U.S. military officials are refusing to provide the most basic information about the death of an American contractor in Iraq, for which two Marines and a sailor are reportedly under investigation.
The Daily Beast has identified the contractor as former Green Beret Rick Rodriguez, who worked for Lockheed Martin in Irbil. Rodriguez died at Landstuhl Regional Medical Center, Germany, on Jan. 4, reportedly from injuries that he sustained during a fight with U.S. service members.
A Lockheed Martin spokesperson confirmed that one of its employees had been "fatally injured" while supporting U.S. special operations forces taking part in Operation Inherent Resolve, but the company is not releasing his name "out of respect for the family's desire for privacy."
The New York Times reported that the two Marines and Navy corpsman under investigation for Rodriguez' death are assigned to a Marine special operations unit. A spokesman for Marine Special Operations Command had little information to share on Tuesday.
"We're aware of the non-combat related death of a contractor supporting a forward-deployed MARSOC unit in the Operation Inherent Resolve theater of operations," said Maj. Nick. Mannweiler. "MARSOC is providing all requested support to investigators as they look into this incident."
Officials with Operation Inherent Resolve and the Naval Criminal Investigative Service declined to comment on Tuesday because the investigation into Rodriguez' death is ongoing.
Rachel VanLandingham, a former military attorney, said she did not think there is a legal policy that prevents the Defense Department from discussing this matter.
"As far as I know, Congress has never passed a law explicitly requiring the federal government to share information about an on-going criminal investigation prior to the formal charging stage (when pre-trial discovery obligations kick in)," said VanLandingham, a retired Air Force lieutenant colonel who teaches at Southwestern Law School in Los Angeles.
Commandant of the Marine Corps Gen. Robert B. Neller speaks to Marines and guests during the Semper Fidelis Society of Boston Luncheon at the Boston Convention and Exhibition Center, Nov. 12, 2018. Gen. Neller was the guest of honor and guest speaker. (U.S. Marine Corps/Sgt. Olivia G. Ortiz)
WASHINGTON — The commandant of the Marines has warned the Pentagon that deployments to the southwest border and funding transfers under the president's emergency declaration, among other unexpected demands, have posed "unacceptable risk to Marine Corps combat readiness and solvency."
In two internal memos, Marine Corps Gen. Robert Neller said the "unplanned/unbudgeted" deployment along the border that President Donald Trump ordered last fall, and shifts of other funds to support border security, had forced him to cancel or reduce planned military training in at least five countries, and delay urgent repairs at bases.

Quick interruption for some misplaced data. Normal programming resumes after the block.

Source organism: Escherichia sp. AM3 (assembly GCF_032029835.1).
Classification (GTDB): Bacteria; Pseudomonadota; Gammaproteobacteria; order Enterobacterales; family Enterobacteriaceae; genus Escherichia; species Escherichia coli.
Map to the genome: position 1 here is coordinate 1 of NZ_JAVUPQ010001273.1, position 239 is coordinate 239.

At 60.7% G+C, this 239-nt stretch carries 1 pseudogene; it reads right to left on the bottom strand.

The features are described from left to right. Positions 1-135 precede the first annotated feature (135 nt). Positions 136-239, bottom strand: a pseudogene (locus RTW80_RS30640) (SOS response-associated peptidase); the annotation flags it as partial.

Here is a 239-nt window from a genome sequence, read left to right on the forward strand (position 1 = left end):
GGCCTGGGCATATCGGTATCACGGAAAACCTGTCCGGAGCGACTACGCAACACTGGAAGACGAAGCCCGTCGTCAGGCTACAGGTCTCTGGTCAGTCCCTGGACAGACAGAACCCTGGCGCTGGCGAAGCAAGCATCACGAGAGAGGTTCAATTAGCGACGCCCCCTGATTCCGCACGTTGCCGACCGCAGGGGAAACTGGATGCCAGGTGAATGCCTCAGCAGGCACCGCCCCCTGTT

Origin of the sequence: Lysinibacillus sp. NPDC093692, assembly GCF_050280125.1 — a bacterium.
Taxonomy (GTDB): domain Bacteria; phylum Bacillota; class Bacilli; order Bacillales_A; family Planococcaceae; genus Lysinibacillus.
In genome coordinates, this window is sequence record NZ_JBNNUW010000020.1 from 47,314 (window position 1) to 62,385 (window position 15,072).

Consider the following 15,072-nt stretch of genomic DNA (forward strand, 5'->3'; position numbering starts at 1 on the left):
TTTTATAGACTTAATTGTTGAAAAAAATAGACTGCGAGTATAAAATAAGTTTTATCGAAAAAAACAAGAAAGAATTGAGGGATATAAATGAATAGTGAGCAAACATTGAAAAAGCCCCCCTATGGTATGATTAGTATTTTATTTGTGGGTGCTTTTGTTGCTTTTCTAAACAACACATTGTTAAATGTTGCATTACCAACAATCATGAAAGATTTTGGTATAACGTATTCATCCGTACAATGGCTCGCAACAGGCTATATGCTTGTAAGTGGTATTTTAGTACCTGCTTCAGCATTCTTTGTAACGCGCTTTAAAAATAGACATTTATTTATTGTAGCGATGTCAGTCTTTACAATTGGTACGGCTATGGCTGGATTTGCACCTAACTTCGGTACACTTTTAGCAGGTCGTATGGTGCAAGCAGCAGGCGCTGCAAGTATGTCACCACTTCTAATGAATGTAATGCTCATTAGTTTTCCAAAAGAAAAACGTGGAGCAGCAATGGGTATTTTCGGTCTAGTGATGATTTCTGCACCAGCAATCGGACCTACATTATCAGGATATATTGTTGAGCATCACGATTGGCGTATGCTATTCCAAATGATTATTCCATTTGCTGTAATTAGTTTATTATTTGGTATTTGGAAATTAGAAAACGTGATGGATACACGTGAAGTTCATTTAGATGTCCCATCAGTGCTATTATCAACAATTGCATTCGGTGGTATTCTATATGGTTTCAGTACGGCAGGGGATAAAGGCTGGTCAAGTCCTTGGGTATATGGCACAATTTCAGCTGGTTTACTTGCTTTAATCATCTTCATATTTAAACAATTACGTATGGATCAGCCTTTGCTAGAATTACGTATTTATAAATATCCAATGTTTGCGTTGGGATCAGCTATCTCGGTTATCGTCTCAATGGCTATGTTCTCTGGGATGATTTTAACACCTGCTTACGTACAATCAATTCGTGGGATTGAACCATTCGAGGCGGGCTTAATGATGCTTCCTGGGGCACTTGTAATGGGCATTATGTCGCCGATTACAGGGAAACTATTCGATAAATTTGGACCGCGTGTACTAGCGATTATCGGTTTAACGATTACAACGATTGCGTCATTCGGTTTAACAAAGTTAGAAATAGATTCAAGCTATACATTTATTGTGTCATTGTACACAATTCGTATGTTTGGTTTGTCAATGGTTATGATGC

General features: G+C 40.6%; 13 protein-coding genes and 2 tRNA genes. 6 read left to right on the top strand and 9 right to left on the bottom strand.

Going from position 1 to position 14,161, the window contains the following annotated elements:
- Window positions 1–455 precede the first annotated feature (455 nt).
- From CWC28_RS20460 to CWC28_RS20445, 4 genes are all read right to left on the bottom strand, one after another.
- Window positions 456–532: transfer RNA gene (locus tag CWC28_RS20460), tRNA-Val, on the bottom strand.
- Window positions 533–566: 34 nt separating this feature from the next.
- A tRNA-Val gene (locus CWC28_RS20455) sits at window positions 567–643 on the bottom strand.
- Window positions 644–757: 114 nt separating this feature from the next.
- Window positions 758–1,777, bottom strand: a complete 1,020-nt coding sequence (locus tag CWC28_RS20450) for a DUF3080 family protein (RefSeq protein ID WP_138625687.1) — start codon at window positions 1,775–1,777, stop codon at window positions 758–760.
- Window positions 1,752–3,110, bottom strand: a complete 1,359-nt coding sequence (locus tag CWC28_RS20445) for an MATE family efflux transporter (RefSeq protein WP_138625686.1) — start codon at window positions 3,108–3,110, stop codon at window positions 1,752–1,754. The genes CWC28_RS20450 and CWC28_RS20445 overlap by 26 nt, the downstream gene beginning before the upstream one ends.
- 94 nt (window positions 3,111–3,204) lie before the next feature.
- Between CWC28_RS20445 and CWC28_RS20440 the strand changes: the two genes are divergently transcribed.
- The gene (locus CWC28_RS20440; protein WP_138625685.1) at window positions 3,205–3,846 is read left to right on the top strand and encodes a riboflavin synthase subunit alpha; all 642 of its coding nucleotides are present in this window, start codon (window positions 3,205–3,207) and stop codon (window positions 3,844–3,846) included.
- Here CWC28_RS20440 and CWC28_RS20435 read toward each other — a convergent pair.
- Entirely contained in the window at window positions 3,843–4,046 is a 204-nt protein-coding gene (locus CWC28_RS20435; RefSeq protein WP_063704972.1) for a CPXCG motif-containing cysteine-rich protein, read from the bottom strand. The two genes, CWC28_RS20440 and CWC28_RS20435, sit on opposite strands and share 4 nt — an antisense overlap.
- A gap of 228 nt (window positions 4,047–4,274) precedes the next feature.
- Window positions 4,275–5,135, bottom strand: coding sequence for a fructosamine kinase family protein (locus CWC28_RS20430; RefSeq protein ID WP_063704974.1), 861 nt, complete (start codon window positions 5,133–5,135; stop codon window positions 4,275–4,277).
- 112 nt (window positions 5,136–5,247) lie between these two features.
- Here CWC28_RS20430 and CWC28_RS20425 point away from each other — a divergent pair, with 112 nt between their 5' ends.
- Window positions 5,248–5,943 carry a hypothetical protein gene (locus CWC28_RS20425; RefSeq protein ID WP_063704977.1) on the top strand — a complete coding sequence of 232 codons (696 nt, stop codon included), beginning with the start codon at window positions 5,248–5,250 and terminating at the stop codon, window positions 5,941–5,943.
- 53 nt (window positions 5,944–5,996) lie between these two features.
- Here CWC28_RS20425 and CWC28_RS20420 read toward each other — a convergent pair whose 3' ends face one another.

The Pentagon's chief spokesman is refusing to say whether the last ISIS stronghold in Syria has fallen a day after President Donald Trump announced the caliphate's demise for the fourth time in as many months.
"Wherever ISIS exists, we will continue to pursue them with our partners and allies in the region," Charles Summers told reporters on Thursday at a Pentagon media event.
When asked if the fight to clear ISIS from Syria's Middle Euphrates River Valley has ended, Summers replied, "We continue to fight against ISIS wherever they may be."
Never bring a knife to a gunfight. Unless you're John Wick, in which case you can bring whatever the fuck you want — a pencil, a katana, a stolen horse, a set of antique knives, a crotch rocket, or a pair of flak-jacketed war dogs.
Either way, the result's going to be the same: John Wick is the only one walking away from that fight.
Should your friend and humble Pentagon correspondent live for another 50 years, you can expect to read a Pentagon Run-Down in 2069 about how many U.S. troops President George P. Bush III plans to leave in Syria. (Assuming, of course, that Joe Biden doesn't run in 2068.)
Now the Wall Street Journal is reporting that up to 1,000 U.S. troops could make up the residual force in Syria. The Pentagon pushed back on that story unusually hard, presumably because defense officials are terrified that Trump will think the military is trying to force him to commit more troops to Syria.
A Boeing B-52 Stratofortress strategic bomber from the US Air Force Andersen Air Force Base in Guam performs a fly-over at the Singapore Airshow in Singapore February 14, 2012. (Reuters/Tim Chong)
MOSCOW (Reuters) - The Kremlin on Thursday complained that flights by U.S. nuclear-capable B-52 strategic bombers across the Baltic Sea near Russia's borders were creating tensions in the region, but Washington said they were needed to deter potential adversaries.